House Fire Safety

The majority of homes built in our area use combustible construction. Admittedly, fire is an unlikely occurrence, but many people die every year in fires in homes where this possibility was the furthest thing from their minds. The larger or more complex a home is, the greater the risk to life safety during a fire. Tests at the National Institute for Standards and Technology demonstrate a fire started by a match, igniting newspaper on a couch, will go to flashover in only four minutes. Flashover is when every combustible in the room bursts into flame leaving no chance or survivability for victims in the vicinity. Firefighters in a flashover can only survive for a few seconds with their fire-wear and respiratory protection.

Fires and smoke shown in movies and on TV are meant to be entertaining, not realistic! In real fires you usually can see nothing. Your home is a storehouse for contents and belongings, items which are basically solidified toxic and flammable gases waiting to be released by fire. Fires generate dense quantities of black smoke and toxic gases that disrupt judgment and cause collapse. Be sure your children understand that they must get out immediately and stay out. Children are, tragically, often found dead in their favorite hiding places.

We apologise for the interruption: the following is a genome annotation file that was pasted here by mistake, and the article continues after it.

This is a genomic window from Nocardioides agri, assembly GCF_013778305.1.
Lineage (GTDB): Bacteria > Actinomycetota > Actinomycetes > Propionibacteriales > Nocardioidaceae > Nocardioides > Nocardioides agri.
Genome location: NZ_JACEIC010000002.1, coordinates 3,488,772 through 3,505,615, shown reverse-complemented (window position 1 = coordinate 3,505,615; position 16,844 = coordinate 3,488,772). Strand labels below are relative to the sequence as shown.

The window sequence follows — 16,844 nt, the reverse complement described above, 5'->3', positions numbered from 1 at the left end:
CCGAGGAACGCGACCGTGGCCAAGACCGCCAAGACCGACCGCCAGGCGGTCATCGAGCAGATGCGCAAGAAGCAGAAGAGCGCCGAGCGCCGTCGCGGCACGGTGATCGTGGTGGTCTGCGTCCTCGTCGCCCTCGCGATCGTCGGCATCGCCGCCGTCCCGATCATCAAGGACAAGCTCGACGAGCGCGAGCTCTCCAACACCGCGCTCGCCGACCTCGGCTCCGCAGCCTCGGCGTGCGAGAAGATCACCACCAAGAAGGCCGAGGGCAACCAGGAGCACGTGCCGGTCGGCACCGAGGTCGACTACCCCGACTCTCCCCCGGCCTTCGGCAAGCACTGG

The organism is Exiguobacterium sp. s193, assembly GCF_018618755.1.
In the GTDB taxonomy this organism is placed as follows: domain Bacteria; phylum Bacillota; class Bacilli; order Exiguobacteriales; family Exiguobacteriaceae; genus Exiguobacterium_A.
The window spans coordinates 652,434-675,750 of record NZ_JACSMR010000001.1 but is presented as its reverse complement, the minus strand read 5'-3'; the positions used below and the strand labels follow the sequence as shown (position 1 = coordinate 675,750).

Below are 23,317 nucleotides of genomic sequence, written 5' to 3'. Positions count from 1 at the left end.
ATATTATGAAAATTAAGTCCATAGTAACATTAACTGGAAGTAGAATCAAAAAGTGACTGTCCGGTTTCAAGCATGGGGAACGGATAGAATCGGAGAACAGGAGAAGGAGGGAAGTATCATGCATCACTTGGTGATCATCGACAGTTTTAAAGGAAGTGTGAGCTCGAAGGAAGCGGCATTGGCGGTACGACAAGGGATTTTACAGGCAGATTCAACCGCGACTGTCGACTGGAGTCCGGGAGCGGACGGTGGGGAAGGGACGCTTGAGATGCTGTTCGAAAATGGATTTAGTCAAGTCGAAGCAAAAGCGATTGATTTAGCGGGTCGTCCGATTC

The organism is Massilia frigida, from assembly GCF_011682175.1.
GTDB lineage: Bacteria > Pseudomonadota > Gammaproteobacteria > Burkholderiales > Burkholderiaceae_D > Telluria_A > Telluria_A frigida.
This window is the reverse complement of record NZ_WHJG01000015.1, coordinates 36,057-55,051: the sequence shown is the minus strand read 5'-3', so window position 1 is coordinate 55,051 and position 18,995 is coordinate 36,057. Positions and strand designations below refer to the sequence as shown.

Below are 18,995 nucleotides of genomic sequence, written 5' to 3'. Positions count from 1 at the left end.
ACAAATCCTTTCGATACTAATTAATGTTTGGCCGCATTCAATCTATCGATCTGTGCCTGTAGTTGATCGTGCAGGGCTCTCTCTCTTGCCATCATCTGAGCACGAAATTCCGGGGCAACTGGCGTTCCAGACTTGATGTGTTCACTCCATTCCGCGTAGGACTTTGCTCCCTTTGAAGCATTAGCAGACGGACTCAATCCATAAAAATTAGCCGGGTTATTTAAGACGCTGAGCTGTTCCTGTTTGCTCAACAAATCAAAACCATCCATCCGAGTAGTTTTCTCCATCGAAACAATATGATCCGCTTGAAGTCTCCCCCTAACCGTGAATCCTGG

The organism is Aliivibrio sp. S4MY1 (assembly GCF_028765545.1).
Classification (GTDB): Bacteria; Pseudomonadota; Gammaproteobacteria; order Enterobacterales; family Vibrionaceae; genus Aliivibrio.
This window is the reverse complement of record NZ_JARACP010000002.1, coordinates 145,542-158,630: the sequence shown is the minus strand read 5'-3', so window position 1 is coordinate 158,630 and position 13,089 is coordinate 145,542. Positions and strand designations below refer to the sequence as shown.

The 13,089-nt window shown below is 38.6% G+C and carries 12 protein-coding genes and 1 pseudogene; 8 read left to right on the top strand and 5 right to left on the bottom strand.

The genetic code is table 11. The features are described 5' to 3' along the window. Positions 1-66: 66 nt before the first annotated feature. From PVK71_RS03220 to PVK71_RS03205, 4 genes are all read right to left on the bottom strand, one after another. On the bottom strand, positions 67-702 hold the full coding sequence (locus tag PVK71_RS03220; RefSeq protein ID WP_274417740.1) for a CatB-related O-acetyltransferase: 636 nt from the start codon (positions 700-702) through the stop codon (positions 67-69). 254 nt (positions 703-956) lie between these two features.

Your home is your refuge. Nobody ever expects a home fire and statistically your home probably will not have a fire. However, if it does, be prepared to act decisively if you hope to escape the deadly environment.

Don't be fooled by Hollywood Smoke . . .
. . . real smoke is dense, dark, and suffocating.

Basic Safety Suggestions

  • Install smoke detectors in all spaces, including bedroom walk-in closets and hidden spaces, such as attics. You can have a raging fire in the attic and other voids, and not know about it until a neighbor calls the Fire Department. All detectors should be wired, so that all will sound if any one detector operates. The detectors should have battery back-up. A fire might disable the electrical system.
  • Have regular home fire drills, particularly when guests are present. In a fire people panic and revert to what they have practiced or trained. College students who hide or avoid evacuation during drills may die in a real fire they think is only a drill. A fire in your home is a terrifying experience. Hold drills before morning wake-up time, to practice reacting properly when awakened from sleep. Have an agreed point where all will meet. People have died going back into burning buildings to "save" someone already out or a pet. Never go back in - you will most likely die! Forget the movie heroics.
  • Keep a cell phone at hand or in a car. Get out. Stay Out. Call 9-1-1 form the outside. A building on fire is an incredibly dangerous environment. If you have anything worth risking your life for, keep it in a bank vault.
  • Consider installing automatic sprinkler protection. Residential sprinkler systems are intended to extinguish incipient fires and/or prevent flashover of a contents fire allowing you time to escape. They are not installed in the many hidden voids in the structure, so other fire safety practices are still important. In existing homes the cost of sprinklers can be very high, because of the perceived necessity of having to hide all the piping within the walls. If the piping is left exposed, however, the cost is far less. You can paint the pipes (but never the sprinklers heads themselves) to match your decor.